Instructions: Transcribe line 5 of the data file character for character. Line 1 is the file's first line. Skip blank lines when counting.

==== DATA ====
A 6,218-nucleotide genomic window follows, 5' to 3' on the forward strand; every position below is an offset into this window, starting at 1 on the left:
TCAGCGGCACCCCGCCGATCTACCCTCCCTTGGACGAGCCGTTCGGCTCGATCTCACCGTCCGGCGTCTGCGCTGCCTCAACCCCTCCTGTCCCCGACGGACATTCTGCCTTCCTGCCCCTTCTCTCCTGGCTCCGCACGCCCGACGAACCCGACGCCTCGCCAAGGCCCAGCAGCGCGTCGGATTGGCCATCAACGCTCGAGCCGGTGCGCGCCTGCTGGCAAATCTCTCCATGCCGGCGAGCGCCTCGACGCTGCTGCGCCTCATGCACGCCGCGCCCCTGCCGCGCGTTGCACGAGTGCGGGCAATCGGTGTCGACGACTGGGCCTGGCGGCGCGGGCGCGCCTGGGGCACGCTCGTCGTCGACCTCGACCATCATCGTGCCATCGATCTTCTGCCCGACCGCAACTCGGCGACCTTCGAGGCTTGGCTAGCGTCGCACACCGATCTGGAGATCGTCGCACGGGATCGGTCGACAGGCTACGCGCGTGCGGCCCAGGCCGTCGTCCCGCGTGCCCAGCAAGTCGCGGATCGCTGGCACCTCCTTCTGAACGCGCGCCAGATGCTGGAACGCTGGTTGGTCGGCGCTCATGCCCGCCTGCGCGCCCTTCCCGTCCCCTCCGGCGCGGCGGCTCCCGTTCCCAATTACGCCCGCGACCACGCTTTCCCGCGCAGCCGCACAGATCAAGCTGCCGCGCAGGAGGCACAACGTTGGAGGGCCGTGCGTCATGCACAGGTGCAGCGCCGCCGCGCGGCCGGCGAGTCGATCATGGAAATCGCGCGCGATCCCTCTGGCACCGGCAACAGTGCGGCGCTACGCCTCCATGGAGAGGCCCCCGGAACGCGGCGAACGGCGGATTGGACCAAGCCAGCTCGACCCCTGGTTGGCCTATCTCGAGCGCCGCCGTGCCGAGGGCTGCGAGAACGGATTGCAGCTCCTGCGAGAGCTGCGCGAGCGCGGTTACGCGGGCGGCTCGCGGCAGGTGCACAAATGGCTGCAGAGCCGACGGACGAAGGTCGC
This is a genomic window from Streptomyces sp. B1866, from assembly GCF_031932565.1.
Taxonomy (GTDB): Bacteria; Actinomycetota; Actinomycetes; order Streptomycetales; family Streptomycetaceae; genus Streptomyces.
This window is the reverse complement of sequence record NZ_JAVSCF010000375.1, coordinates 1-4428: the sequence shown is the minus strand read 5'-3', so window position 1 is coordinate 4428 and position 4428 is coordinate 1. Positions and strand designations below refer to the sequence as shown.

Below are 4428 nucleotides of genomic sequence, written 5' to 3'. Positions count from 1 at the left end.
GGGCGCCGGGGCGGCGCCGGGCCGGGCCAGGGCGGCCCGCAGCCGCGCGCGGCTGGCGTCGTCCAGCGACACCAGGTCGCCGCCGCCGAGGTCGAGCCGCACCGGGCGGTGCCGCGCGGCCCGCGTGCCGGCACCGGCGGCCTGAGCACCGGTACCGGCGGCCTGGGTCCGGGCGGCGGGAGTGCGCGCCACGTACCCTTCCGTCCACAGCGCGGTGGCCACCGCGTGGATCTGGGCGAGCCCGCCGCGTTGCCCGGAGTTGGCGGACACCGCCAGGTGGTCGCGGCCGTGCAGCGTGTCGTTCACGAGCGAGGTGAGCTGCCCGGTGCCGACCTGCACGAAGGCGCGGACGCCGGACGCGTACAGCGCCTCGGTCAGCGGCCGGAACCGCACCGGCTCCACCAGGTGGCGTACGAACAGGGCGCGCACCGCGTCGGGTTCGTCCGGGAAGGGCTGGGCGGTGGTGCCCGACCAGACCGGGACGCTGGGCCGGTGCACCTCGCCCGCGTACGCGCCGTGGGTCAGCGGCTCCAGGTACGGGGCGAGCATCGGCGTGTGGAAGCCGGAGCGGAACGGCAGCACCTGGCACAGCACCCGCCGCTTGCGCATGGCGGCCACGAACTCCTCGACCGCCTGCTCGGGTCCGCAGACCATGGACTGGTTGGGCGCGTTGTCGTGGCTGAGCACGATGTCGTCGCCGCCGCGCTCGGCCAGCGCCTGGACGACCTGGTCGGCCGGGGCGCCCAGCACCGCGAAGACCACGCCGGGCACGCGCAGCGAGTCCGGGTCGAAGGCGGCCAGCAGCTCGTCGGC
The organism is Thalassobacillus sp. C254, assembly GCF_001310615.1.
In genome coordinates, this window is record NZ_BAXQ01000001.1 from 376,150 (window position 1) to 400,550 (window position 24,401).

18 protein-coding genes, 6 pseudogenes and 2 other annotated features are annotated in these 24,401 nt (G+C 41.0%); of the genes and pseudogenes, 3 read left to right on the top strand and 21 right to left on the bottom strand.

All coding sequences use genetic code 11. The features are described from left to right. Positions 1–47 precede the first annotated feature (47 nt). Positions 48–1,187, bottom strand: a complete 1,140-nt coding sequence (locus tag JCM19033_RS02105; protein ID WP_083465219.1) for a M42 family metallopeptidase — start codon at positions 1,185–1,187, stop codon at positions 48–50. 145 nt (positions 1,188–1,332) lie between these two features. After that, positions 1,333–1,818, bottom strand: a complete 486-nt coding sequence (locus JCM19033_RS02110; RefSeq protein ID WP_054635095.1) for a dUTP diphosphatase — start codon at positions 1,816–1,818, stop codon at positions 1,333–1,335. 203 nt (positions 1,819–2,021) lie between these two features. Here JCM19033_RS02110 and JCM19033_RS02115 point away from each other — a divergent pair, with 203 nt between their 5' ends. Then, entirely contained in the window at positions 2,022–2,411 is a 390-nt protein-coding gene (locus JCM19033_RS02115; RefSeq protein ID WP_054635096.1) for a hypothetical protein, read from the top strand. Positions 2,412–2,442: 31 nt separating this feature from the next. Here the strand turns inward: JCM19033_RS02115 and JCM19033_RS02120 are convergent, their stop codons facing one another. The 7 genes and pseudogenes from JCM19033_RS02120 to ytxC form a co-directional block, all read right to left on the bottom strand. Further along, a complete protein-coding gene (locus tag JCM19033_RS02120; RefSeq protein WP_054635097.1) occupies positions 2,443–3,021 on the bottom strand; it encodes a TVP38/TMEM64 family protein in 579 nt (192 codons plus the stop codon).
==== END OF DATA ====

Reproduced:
This window is the reverse complement of sequence record NZ_JAVSCF010000375.1, coordinates 1-4428: the sequence shown is the minus strand read 5'-3', so window position 1 is coordinate 4428 and position 4428 is coordinate 1. Positions and strand designations below refer to the sequence as shown.